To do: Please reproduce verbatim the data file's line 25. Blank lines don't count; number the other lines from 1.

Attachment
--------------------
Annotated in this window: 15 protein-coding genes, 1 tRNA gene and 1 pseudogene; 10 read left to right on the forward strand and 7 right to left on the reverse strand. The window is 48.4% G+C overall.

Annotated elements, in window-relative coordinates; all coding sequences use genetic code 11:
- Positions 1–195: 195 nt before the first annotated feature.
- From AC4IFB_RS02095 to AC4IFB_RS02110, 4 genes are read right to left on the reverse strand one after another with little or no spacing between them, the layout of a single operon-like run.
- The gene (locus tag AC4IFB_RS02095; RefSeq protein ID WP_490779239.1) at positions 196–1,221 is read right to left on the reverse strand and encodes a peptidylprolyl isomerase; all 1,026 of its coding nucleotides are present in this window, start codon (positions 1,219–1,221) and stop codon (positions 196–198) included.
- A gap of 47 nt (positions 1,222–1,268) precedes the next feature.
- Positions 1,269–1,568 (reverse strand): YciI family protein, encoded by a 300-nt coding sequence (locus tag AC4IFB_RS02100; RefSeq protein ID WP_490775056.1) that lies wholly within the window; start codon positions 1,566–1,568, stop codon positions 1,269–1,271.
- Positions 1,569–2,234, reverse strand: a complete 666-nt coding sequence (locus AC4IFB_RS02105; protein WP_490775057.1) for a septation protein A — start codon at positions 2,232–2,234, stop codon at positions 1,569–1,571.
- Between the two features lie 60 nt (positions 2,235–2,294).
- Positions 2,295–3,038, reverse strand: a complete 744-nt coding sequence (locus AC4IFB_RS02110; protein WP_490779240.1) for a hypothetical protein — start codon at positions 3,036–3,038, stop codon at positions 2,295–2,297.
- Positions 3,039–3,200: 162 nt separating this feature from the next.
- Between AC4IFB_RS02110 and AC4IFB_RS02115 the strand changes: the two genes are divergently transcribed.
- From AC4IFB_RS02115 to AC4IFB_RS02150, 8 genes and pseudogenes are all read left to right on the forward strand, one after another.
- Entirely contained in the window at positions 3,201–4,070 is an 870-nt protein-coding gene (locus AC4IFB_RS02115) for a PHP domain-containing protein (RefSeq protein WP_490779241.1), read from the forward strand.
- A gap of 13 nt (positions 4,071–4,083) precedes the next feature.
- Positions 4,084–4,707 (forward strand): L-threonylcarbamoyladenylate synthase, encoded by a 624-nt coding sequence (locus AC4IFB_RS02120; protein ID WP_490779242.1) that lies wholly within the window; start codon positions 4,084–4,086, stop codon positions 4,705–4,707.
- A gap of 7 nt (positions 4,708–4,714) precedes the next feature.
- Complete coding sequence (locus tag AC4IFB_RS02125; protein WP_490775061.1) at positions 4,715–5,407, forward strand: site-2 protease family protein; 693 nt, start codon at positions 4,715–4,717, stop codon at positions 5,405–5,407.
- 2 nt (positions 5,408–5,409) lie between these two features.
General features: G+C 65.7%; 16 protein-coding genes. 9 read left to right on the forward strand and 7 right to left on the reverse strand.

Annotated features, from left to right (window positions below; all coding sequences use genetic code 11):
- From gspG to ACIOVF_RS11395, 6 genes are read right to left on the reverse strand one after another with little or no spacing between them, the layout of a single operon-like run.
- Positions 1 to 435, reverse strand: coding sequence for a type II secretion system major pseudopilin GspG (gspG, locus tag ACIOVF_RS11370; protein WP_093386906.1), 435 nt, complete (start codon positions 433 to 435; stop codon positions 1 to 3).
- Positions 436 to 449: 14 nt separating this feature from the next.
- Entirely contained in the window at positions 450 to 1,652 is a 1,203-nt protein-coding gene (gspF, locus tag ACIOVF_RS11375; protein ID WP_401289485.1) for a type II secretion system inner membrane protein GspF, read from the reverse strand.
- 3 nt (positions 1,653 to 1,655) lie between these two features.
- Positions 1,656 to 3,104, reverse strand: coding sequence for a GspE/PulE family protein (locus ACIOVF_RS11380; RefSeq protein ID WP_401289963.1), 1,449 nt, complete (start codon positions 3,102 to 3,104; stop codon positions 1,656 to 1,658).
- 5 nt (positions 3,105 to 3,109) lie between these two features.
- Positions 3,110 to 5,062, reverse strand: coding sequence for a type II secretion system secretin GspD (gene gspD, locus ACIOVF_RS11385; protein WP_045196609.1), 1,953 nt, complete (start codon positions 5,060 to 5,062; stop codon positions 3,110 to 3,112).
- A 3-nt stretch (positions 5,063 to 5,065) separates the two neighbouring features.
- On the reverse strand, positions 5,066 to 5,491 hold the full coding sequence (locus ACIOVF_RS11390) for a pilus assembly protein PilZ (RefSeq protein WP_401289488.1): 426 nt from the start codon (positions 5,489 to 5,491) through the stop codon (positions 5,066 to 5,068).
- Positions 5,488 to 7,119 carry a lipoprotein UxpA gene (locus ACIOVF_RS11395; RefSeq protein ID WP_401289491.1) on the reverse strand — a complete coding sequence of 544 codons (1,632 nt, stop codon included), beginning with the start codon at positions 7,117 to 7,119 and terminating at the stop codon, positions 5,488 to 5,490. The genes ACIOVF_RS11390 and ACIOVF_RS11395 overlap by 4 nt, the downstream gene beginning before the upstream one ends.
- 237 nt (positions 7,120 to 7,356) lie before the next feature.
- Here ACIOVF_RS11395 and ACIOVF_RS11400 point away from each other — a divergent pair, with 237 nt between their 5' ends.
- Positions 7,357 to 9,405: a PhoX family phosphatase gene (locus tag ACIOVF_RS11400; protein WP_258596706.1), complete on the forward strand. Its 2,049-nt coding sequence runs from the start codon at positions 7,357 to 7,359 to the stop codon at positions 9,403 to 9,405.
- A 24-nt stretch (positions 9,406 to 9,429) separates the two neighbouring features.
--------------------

- Entirely contained in the window at positions 450 to 1,652 is a 1,203-nt protein-coding gene (gspF, locus tag ACIOVF_RS11375; protein ID WP_401289485.1) for a type II secretion system inner membrane protein GspF, read from the reverse strand.